There are conflicting views as to who it is that “sat on the throne”. Some teach that it was the Father and others state it is representative of the Godhead. Some believe it to be Jesus who sat on the throne at this time. We do know that in 5:7 the Lamb takes the scroll from the hands of “He who sat on the throne”, which is clearly the Father.
The Spirit deals with John in a special way. Was John physically taken to heaven or was he there in a vision is an unanswerable question. The majority view is that John was there in the “spirit” as Jesus opened a vision to him. John is recording things as he saw there and is not attempting to interpret them. Christ who was judging the seven churches on earth will now open the books of this world’s judgment. Jesus is about to publicly take His inheritance.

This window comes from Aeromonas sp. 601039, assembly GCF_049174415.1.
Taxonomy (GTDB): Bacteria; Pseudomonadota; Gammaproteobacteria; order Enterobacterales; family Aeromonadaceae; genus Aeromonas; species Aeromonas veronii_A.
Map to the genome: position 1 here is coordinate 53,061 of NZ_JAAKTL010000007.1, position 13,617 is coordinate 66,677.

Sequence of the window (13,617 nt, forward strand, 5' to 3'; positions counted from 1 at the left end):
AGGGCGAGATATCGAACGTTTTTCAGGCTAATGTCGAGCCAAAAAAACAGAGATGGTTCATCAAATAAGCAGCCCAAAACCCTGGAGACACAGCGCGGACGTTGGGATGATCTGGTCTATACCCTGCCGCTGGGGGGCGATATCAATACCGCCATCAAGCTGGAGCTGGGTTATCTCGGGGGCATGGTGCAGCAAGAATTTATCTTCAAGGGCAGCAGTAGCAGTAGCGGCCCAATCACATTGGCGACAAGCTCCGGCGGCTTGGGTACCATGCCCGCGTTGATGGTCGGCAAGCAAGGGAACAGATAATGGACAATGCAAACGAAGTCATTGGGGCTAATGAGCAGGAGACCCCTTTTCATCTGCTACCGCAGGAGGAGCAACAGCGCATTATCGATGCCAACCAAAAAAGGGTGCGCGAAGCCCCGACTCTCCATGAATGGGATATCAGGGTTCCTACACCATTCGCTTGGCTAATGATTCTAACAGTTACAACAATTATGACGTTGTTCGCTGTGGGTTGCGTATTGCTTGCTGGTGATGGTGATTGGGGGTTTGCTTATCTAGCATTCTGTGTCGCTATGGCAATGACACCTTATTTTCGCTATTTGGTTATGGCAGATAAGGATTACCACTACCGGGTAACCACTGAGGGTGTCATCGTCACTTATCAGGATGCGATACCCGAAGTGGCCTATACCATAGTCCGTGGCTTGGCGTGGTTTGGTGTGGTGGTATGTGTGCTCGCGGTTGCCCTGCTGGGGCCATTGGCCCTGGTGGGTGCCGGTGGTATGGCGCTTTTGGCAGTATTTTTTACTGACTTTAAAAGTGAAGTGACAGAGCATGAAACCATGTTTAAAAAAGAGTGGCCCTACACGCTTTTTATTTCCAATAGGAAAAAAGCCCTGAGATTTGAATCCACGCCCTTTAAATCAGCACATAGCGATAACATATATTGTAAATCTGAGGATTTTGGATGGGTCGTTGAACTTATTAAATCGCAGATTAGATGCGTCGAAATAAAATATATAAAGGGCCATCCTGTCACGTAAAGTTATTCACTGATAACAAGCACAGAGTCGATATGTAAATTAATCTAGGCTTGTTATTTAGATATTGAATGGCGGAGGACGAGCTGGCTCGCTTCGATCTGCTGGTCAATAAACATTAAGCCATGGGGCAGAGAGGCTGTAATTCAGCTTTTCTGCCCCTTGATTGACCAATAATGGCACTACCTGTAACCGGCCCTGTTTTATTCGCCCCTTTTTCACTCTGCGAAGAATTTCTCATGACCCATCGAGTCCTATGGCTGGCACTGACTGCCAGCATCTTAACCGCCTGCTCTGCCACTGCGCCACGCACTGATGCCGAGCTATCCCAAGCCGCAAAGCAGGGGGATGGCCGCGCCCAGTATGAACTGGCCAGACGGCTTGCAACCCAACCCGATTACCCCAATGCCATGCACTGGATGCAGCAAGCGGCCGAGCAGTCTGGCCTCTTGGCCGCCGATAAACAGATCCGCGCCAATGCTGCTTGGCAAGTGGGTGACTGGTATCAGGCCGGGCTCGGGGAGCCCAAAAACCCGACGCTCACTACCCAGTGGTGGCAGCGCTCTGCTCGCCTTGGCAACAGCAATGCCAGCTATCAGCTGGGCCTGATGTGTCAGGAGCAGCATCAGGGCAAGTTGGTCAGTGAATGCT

“3 And He who sat there was like a jasper and a sardius stone in appearance; and there was a rainbow around the throne, in appearance like an emerald.”
Exodus 28:17-20 describes the breastplate of the high priest. The first stone is the sardius (ruby) and the last is the jasper. There is debate as to whether verse 3 describes the throne or the One who sat upon it.
We do know that on the breastplate of the high priest the jasper represented Reuben, Jacob’s firstborn and the sardius represented Benjamin, his lastborn.
The rainbow is a reminder of God’s covenant and that He does not forget His promises.